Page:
THUNDER BAY – Marlene Davidson says she wasn’t sure she would be able to spare the time to attend Monday’s Woman of Influence luncheon in Thunder Bay.
As president of the Atikokan Metis Council, which she founded a decade ago, Davidson routinely puts in dozens of hours of overtime each week, adding to her workload by chairing the local family health team and library board, also volunteering on the local hospital board.
But, Davidson said, after a short thought, she realized it was important to accept the award in person, recognizing her local career in both public and humanitarian service.
“I’m used to giving, and not taking,” Davidson said following the ceremony, held at the Victoria Inn.
“It was really a good experience for me to maybe recognize that what I’m doing is kind of important.”
It’s equally important for women to be honoured for the work they’re doing throughout Northwestern Ontario.
It provides plenty of inspiration for the younger generation, showing them the opportunities that might be out there.
“I’ve got a daughter and five granddaughters, so I think it’s important because leadership is not just standing up for what you believe in and it’s not for being elected. It’s for the next generation,” said Davidson, who took home the Aboriginal Leadership trophy.
Madge Richardson, the executive director of the North Superior Workforce Planning Board, was honoured as executive of the year.
She said it was an overwhelming ceremony.
“It does take you some time to process it and actually grasp the reality, but it’s such an honour, especially when I’ve had the opportunity to meet so many women and men who are just so influential and such strong leaders,” Richardson said.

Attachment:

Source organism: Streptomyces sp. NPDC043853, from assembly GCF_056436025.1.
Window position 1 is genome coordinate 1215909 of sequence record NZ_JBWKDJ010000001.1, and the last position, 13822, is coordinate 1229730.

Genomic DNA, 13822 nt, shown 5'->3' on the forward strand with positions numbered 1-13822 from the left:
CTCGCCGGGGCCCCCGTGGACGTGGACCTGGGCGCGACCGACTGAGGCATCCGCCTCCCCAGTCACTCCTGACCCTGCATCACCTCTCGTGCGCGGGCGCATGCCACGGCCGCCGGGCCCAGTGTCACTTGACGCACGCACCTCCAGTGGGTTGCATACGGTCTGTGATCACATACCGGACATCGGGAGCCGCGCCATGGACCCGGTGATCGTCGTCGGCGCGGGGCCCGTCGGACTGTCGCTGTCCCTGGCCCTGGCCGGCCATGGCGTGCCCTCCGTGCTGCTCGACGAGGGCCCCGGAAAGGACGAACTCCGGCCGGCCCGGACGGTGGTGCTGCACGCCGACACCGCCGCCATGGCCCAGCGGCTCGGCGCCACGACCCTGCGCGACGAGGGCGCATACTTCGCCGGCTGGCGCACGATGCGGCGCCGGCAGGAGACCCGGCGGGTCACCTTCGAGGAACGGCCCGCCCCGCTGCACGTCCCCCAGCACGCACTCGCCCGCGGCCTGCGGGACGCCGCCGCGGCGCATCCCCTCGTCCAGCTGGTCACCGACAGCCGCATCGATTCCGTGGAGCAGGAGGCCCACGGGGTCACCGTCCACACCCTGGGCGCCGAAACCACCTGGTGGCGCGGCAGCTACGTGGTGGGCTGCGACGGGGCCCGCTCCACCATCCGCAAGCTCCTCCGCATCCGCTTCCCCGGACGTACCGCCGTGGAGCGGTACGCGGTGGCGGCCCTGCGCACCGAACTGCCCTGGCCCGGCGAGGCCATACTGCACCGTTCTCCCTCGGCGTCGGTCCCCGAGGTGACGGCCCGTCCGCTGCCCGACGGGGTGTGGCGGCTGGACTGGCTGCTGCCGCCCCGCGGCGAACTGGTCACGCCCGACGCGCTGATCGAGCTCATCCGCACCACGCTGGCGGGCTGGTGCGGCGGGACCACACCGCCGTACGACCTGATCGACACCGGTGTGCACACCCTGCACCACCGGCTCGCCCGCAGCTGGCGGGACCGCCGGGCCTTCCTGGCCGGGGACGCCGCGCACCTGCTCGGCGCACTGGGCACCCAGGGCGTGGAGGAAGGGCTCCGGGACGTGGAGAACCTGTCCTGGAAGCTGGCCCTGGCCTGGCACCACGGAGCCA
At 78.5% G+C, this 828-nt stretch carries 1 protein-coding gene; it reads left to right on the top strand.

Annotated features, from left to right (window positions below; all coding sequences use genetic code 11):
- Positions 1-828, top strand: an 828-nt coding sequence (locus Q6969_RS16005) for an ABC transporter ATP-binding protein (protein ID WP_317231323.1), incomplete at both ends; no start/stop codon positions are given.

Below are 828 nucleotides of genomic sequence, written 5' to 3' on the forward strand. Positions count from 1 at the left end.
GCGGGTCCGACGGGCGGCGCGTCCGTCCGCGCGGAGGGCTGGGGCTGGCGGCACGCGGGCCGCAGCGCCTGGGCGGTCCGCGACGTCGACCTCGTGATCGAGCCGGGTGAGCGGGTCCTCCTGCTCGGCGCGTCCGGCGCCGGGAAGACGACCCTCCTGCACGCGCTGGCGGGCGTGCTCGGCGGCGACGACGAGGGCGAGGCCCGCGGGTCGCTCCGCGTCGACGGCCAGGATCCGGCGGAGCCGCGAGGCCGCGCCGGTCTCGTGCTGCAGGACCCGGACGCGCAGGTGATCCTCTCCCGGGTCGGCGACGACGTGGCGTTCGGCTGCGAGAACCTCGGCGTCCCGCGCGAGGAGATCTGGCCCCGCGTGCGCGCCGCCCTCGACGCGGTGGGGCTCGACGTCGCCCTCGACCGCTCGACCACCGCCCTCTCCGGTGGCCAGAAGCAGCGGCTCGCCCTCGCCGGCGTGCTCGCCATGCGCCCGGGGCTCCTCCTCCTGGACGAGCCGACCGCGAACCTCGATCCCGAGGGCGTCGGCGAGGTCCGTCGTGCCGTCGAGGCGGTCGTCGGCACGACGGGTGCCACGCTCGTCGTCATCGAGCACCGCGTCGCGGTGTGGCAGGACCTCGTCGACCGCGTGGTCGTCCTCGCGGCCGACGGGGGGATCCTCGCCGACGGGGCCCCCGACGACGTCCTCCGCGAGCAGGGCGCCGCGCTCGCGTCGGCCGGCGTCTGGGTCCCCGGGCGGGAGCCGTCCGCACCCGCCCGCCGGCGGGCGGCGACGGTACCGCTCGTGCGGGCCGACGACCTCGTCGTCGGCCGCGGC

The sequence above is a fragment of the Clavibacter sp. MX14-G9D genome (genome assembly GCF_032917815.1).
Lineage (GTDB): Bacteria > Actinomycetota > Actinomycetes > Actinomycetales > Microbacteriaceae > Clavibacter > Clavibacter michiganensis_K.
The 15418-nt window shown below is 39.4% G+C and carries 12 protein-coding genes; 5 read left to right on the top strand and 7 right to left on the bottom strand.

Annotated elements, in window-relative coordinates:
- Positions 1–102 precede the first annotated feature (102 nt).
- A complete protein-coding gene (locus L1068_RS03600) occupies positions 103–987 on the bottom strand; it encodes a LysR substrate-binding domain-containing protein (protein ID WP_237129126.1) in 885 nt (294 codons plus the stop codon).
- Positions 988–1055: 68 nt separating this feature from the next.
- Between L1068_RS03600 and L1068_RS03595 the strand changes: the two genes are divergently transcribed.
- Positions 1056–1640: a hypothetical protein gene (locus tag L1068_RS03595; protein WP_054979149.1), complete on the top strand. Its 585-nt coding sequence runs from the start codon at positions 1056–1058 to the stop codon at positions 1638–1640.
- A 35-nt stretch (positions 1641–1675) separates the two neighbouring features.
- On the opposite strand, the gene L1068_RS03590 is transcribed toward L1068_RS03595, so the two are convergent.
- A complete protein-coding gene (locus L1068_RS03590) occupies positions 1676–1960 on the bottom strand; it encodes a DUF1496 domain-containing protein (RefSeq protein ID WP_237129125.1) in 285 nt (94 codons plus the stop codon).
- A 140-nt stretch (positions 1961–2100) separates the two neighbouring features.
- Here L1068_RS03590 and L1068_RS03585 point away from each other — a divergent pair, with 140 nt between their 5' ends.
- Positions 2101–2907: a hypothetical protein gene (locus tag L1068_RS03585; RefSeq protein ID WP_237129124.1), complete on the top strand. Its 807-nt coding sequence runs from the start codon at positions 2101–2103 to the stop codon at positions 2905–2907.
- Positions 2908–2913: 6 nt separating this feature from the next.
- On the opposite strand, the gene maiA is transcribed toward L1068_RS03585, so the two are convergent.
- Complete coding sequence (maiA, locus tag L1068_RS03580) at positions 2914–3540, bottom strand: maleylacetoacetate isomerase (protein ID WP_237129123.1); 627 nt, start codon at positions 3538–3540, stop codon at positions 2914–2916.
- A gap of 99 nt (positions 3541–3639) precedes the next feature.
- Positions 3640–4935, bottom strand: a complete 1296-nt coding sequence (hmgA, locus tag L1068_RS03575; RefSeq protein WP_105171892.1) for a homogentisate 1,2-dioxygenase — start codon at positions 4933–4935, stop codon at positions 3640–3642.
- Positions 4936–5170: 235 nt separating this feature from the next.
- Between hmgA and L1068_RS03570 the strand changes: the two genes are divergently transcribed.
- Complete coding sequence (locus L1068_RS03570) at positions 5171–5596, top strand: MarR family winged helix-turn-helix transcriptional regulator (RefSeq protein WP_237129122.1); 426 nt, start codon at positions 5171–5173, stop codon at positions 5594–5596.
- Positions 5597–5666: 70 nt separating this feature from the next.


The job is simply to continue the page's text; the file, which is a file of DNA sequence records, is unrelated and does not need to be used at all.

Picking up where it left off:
“It’s a privilege to be acknowledged within their ranks. It’s really exciting.”
Richardson agreed it’s important to take note of women who succeed, because as much progress has been made over the decades, there’s still plenty of work to be done and there’s a danger that things could start to slide the other direction, given the political climate.
It may have already started, she added.
“To be an inspiration or to show younger people that it truly does pay off when you’re doing things you love and when you’re doing things with people that you respect, that you really can accomplish a great deal.”
Melissa Hardy-Giles, owner of Origin Recruitment and Hardy Giles Consulting, took home the entrepreneur of the year award, while the Pasta Shoppe’s owner, Ashlyn Ransome, was named young entrepreneur of the year.
Raquel Glavish, the civil engineering co-ordinator at Confederation College, earned the tradeswoman of the year trophy, while Patricia Forrest, the senior co-ordinator of partnerships and initiatives at Destination Northern Ontario, was given the influential community trailblazer award.
Abbas Homayed, publisher of Northern Ontario Business, which has handed out the awards for the past 22 years, said these are women who go above and beyond to make the world a better place.
“Basically they empower our community. They go beyond the call of duty in their respective businesses in their area of expertise and they empower others to do the same,” Homayed said.
It’s not easy picking the winners, he added.
“We never promise the judges an easy job and they tell us that at the end,” he said. “To narrow it down to 12 winners in two regions is really difficult.”